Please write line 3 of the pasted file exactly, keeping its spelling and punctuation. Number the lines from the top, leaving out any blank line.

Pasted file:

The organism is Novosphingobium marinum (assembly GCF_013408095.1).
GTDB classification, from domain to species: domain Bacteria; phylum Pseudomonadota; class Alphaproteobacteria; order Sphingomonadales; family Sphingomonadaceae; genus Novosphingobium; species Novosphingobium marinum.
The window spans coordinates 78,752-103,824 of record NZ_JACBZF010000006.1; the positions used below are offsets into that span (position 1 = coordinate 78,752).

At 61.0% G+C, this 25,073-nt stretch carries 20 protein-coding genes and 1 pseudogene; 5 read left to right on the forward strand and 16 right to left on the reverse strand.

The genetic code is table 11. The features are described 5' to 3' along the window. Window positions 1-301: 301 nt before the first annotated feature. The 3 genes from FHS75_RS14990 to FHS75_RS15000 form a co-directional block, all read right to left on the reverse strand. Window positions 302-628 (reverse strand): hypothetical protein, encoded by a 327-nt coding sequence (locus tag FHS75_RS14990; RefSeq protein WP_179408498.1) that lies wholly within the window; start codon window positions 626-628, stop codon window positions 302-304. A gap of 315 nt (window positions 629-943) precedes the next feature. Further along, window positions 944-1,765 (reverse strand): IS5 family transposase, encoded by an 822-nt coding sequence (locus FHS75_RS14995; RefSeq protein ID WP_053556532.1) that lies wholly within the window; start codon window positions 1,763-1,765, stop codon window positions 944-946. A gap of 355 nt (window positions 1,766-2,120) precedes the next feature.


The window spans coordinates 78,752-103,824 of record NZ_JACBZF010000006.1; the positions used below are offsets into that span (position 1 = coordinate 78,752).